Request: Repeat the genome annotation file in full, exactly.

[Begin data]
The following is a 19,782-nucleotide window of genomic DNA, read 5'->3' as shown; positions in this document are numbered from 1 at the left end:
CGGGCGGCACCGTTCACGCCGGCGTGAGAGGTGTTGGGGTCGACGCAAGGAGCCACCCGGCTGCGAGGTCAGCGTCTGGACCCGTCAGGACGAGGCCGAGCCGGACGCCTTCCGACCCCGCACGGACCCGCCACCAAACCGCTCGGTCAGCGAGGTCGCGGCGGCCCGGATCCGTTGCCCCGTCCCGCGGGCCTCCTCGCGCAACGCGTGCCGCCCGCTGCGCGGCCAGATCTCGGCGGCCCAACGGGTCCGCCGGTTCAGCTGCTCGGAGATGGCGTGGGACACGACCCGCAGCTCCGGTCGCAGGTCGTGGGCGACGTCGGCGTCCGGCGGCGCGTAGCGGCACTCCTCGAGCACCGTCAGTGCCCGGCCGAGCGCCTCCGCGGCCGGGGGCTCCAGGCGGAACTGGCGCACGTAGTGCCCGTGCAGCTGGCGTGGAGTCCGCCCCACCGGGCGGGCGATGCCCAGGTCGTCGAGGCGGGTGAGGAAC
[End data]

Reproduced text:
The following is a 19,782-nucleotide window of genomic DNA, read 5'->3' as shown; positions in this document are numbered from 1 at the left end:
CGGGCGGCACCGTTCACGCCGGCGTGAGAGGTGTTGGGGTCGACGCAAGGAGCCACCCGGCTGCGAGGTCAGCGTCTGGACCCGTCAGGACGAGGCCGAGCCGGACGCCTTCCGACCCCGCACGGACCCGCCACCAAACCGCTCGGTCAGCGAGGTCGCGGCGGCCCGGATCCGTTGCCCCGTCCCGCGGGCCTCCTCGCGCAACGCGTGCCGCCCGCTGCGCGGCCAGATCTCGGCGGCCCAACGGGTCCGCCGGTTCAGCTGCTCGGAGATGGCGTGGGACACGACCCGCAGCTCCGGTCGCAGGTCGTGGGCGACGTCGGCGTCCGGCGGCGCGTAGCGGCACTCCTCGAGCACCGTCAGTGCCCGGCCGAGCGCCTCCGCGGCCGGGGGCTCCAGGCGGAACTGGCGCACGTAGTGCCCGTGCAGCTGGCGTGGAGTCCGCCCCACCGGGCGGGCGATGCCCAGGTCGTCGAGGCGGGTGAGGAAC